Former Indonesian dictator Suharto died a free man. More than a million deaths have been attributed to his brutal reign, which lasted for three decades, and 200,000 more due to his invasion of East Timor. An ardent supporter of Western countries, he attempted to purge Indonesia of communism by killing or imprisoning intellectuals, activists, or anyone suspected of such agitating against capitalism and his military rule. He was a friend of the West throughout the Cold War, but after the Berlin Wall fell, his human-rights abuses became too embarrassing to ignore. In 1993, the United Nations passed a resolution criticizing the Suharto government’s actions in East Timor. Suharto left office soon after, but not before he allegedly funneled billions of dollars away from the Indonesian government.



Insurance Policy

As Bush administration regulations block New York from insuring children, a group of families take it to the courts

George W. Bush almost managed to close out his presidency without his administration ever having been sued by children. Almost.

Five children and their families are suing the Bush administration in a federal lawsuit alleging that it unlawfully instituted new regulations for the State Children’s Health Insurance Program (SCHIP), caused New York’s proposed plan to be rejected, and thus denied them the affordable insurance the plan would have provided. The suit, filed on Jan. 17, is the first in the country on behalf of children affected by these regulations.

SCHIP, originally enacted in 1997 by the Clinton administration, affords federal funding to states to provide lower-cost health insurance for children whose families cannot afford it, but make too much money to qualify for Medicaid. The program, which received bipartisan support, was built with broad federal regulations that allowed states to tailor the program to suit its citizen’s year-to-year needs.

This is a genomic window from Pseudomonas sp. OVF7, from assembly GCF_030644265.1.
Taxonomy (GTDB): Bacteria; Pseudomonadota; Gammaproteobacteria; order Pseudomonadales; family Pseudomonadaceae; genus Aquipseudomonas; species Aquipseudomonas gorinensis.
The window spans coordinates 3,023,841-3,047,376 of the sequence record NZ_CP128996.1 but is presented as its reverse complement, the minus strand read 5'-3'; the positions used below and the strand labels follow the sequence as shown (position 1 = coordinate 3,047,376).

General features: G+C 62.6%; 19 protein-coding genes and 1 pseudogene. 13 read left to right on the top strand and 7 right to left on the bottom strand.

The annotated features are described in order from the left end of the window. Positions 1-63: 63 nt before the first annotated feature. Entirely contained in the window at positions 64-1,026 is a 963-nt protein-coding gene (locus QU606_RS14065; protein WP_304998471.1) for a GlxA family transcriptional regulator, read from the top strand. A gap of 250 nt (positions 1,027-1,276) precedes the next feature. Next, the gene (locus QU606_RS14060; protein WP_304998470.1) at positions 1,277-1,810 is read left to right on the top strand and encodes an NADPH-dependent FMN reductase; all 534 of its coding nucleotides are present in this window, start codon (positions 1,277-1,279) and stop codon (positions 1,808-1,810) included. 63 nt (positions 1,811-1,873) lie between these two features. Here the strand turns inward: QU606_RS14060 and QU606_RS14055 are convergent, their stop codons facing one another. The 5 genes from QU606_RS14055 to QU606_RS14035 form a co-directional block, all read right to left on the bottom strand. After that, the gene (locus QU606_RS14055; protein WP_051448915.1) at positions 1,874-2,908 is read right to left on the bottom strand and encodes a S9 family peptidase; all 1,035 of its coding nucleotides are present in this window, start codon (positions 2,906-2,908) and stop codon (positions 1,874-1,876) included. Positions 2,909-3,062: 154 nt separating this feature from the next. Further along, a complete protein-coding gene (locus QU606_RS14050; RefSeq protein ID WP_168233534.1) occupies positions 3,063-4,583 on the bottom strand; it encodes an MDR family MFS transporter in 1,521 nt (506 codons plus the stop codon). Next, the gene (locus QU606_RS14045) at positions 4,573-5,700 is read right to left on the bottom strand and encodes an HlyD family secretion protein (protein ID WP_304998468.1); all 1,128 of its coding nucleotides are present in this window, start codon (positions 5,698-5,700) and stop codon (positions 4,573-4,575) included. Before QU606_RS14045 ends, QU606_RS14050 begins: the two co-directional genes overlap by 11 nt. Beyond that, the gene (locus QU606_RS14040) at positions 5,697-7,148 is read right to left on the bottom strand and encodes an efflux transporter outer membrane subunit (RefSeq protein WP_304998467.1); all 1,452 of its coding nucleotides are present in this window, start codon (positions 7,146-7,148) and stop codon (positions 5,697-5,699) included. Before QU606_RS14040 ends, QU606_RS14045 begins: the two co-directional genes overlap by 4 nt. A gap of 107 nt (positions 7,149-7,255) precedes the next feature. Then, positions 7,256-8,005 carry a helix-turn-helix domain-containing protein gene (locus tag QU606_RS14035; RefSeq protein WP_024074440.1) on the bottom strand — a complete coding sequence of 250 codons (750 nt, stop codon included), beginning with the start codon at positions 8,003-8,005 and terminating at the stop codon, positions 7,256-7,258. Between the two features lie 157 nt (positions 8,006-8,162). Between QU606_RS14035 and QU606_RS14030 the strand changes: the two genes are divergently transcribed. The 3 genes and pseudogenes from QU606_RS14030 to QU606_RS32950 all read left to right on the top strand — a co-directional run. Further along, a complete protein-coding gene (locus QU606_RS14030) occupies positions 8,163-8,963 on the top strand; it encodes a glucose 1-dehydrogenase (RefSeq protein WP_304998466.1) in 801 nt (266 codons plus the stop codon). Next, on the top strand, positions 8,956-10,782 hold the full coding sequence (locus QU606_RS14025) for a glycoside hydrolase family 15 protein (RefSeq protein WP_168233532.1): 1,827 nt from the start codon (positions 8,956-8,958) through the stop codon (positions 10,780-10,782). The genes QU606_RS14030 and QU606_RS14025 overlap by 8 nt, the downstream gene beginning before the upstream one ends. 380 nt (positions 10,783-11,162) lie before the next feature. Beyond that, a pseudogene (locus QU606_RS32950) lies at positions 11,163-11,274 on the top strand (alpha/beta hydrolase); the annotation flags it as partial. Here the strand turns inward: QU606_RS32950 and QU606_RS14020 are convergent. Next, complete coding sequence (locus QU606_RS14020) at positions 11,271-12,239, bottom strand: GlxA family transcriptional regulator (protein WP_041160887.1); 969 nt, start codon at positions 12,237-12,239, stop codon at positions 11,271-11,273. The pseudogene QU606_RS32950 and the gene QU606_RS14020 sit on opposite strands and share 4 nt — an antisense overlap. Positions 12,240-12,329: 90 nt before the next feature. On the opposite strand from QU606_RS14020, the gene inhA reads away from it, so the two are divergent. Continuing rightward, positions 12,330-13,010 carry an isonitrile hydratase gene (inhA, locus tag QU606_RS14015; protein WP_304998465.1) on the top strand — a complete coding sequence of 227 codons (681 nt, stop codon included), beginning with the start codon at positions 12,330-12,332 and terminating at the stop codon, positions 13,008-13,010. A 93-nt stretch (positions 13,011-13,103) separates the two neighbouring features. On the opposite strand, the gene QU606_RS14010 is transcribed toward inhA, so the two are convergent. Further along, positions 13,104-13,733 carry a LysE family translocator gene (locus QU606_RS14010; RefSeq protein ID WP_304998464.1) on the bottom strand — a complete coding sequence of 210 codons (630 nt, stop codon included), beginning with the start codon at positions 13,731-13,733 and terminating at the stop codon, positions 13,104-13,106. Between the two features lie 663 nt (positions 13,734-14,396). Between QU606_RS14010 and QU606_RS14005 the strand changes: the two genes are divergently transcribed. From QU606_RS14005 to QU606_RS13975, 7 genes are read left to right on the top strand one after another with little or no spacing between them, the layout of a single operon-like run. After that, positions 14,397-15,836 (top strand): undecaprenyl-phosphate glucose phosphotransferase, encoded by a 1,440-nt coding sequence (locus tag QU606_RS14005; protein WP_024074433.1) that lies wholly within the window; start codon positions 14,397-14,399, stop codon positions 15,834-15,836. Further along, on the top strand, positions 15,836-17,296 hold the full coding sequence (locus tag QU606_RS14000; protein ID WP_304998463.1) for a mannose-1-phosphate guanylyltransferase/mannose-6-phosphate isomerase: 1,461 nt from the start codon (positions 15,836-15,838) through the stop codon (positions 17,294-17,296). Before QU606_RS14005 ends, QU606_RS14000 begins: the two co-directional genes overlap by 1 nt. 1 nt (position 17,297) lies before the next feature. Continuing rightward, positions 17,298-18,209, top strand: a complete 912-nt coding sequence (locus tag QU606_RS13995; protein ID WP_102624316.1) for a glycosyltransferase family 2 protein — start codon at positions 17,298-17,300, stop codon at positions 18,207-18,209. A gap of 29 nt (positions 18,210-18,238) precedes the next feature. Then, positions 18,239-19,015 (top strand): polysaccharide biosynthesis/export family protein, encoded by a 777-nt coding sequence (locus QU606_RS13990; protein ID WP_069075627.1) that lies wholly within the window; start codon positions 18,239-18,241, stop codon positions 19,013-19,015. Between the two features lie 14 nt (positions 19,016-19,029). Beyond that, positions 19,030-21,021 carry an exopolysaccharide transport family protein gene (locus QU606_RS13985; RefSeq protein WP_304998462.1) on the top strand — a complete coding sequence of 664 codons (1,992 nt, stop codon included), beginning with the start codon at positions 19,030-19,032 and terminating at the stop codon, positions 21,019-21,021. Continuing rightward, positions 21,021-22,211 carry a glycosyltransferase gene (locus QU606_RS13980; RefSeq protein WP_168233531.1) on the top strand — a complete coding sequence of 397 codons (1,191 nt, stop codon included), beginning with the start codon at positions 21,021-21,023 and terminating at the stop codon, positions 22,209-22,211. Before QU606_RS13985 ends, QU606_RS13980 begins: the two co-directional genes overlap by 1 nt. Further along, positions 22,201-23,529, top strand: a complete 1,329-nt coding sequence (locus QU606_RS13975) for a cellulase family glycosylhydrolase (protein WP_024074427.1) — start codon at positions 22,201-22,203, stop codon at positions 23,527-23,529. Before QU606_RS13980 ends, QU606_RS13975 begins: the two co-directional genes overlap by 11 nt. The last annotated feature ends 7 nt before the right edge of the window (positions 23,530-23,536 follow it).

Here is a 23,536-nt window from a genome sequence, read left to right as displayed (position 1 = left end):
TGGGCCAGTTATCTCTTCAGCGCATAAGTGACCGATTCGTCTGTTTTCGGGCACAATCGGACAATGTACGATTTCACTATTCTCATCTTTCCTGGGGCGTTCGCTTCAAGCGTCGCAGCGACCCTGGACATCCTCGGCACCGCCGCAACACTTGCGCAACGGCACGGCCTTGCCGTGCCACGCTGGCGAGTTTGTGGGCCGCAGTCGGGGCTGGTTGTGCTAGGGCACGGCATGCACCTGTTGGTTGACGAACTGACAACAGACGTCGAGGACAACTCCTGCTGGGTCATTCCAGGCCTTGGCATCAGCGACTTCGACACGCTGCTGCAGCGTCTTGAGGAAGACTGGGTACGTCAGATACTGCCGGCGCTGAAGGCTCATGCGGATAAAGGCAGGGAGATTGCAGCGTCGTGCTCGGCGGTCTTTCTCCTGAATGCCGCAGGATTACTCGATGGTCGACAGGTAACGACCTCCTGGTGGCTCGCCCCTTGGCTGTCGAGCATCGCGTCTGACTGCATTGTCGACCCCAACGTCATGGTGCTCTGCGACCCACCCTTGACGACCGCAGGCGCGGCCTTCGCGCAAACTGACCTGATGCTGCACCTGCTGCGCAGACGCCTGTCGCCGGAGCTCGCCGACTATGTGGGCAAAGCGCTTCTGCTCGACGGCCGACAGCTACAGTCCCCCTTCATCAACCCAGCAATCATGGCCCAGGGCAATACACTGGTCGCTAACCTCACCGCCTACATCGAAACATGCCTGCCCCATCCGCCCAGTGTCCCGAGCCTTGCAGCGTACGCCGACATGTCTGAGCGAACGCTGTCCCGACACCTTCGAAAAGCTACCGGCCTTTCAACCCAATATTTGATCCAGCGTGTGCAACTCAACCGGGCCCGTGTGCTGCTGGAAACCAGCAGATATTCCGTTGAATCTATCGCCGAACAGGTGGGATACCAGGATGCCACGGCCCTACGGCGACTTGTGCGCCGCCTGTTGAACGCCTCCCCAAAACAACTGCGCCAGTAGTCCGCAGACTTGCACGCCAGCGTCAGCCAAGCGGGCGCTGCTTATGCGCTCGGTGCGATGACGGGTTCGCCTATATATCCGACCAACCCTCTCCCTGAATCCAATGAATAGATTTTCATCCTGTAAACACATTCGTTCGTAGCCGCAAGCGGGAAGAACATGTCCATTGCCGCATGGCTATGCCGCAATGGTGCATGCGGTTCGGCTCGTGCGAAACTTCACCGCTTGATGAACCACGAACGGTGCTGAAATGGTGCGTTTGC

“Up to last summer, the government wasn’t turning down states,” said Bryan Hetherington of the Empire Justice Center, lead counsel on the case.

The families claim that the Bush administration violated the provisions of the SCHIP statute with an August memo issued by the federal Center for Medicare and Medicaid Services (CMS) that imposed new, stricter regulations on the program without first submitting the changes for public debate and approval. Under these new regulations, the lawsuit alleges, CMS denied New York state’s proposed plan, submitted in April of last year, to expand it’s SCHIP program, Child Health Plus, to offer discounted health insurance to children from families with incomes up to 400 percent of the Federal Poverty Level; an increase that would have covered additional tens of thousands of children.

“We have a strong legal claim,” said Trilby de Jung, senior health-law attorney at the Empire Justice Center and co-counsel on the case. “They have not adhered to the notice and comment regulation for rule-making in announcing the new restrictions. There’s a procedural problem with what they’ve done. That’s a hoop they have to jump through.”

The advocates also claim that the government overstepped its bounds in the first place by attempting to impede states’ ability to dictate fundamental, state-based aspects of the program such as cost- sharing, eligibility, and expansion.

The suit is similar to those filed at the beginning of October by the states of New York, Illinois, Maryland, and Washington, and a separate suit filed by New Jersey, all attempting to overturn the new regulations. Since October, President Bush has twice vetoed bills that would have allowed funding for the expansion of SCHIP and instead signed a bill that will fund the program at current enrollment levels through March of 2009.

“This is really the first time in the nation that legal action is being brought by people who are harmed by the federal action,” said Hetherington. “No child in America should be forced to go without care because their parent’s employer doesn’t provide insurance. It’s just unthinkable.”